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When Edward O. Wilson published Sociobiology, it generated a firestorm of criticism, mostly focused on the book's final chapter, in which Wilson applied lessons learned from animal behavior to human society. In Defenders of the Truth, Ullica Segerstrale takes a hard look at the sociobiology controversy, sorting through a hornet's nest of claims and counterclaims, moral concerns, metaphysical beliefs, political convictions, strawmen, red herrings, and much juicy gossip. The result is a fascinating look at the world of modern science.
Segerstrale has interviewed all the major participants, including such eminent scientists as Stephen Jay Gould, Richard C. Lewontin, Richard Dawkins, John Maynard Smith, Nobel Laureates Peter Medawar and Salvador Luria, and of course Edward Wilson. She reveals that most of the criticism of Wilson was unfair, but argues that it was not politically motivated. Instead, she sees the conflict over sociobiology as a drawn-out battle about the nature of "good science" and the social responsibility of the scientist. Behind the often nasty attacks were the very different approaches to science taken by naturalists (such as Wilson) and experimentalists (such as Lewontin), between the "planters" and the "weeders." The protagonists were all defenders of the truth, Segerstrale concludes, it was just that everyone's truth was different.
Defenders of the Truth touches on grand themes such as the unity of knowledge, human nature, and free will and determinism, and it shows how the sociobiology controversy can shed light on the more recent debates over the Human Genome Project and The Bell Curve. It will appeal to all readers of Edward O. Wilson or Stephen Jay Gould and all those who enjoy a behind-the-scenes peek at modern science.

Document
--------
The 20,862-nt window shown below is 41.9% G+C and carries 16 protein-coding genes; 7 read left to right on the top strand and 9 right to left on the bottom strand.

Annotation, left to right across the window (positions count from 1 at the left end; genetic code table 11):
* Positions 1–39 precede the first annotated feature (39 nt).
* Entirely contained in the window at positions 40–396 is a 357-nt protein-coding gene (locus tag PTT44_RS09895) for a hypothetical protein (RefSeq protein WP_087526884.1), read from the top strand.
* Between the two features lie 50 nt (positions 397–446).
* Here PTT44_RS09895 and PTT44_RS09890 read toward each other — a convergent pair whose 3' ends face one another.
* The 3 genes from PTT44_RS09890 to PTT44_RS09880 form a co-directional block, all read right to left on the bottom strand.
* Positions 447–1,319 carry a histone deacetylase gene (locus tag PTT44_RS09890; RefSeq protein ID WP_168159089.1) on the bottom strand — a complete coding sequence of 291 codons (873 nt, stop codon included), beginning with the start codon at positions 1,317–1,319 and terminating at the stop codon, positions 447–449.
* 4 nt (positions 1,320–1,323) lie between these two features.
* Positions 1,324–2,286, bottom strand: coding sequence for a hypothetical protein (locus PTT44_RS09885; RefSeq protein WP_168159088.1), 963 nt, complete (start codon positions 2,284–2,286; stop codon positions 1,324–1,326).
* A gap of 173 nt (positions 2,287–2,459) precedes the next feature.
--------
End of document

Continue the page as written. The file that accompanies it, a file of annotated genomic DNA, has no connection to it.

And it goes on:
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How do scientists separate their politics from their work--or is such a distinction even possible? These questions frame the two levels of sociologist Ullica Segerstrale's analysis of the sociobiology controversy, Defenders of the Truth. From E.O. Wilson's 1975 publication of Sociobiology to his 1998 release of Consilience, he has consistently been the often-unwilling center of the vitriolic debate over human nature and its scientific study. Heavy hitters like Richard Dawkins, Stephen Jay Gould, and John Maynard Smith have lined up to attack and defend the scientific, political, and moral interpretations and implications of Wilson's synthesis, and Dr. Segerstrale tells a compelling story of their battles on multiple fronts. The author knows her science, having trained extensively in biochemistry before turning to sociology. While she distances herself from assessing the validity of the various claims, Segerstrale is clearly sympathetic to Wilson, who seems almost naïve at times when his ideas are interpreted ideologically rather than scientifically.
That, of course, is the heart of the contention surrounding sociobiology. The political left, well-represented among evolutionary biologists, has long considered any genetic influence on human behavior anathema--such theories are believed to support racist policies, even in the unlikely event that they were not merely reflections of racist attitudes. To their credit, many scientists held more complex beliefs, but some used the ideological argument as a back door to introduce their own neo-Darwinian scientific theories. The struggle for understanding has been eclipsed for some time by the struggle for political and academic survival and dominance, and Segerstrale reports and scrutinizes both with humor, intelligence, and aplomb. The end of the controversy--if there can be one--is far off, but a careful reading of Defenders of the Truth will give insight into the forces influencing our scientific self-examination. --Rob LightnerAbout the Author:
Ullica Segerstrale is Professor of Sociology at Illinois Institute of Technology, in Chicago. She holds advanced degrees in organic chemistry and biochemistry, in communications, and in sociology. Born and raised in Finland, she now lives in Chicago.
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Book Description Oxford University Press, 2001. Paperback. Condition: New. Never used!. Seller Inventory # P110192862154
Book Description Oxford University Press. PAPERBACK. Condition: New. 0192862154 New Condition. Seller Inventory # NEW7.0036685
Book Description Oxford University Press, USA, 2001. Paperback. Condition: New. Seller Inventory # DADAX0192862154
Book Description Oxford University Press, 2001. Condition: New. book. Seller Inventory # M0192862154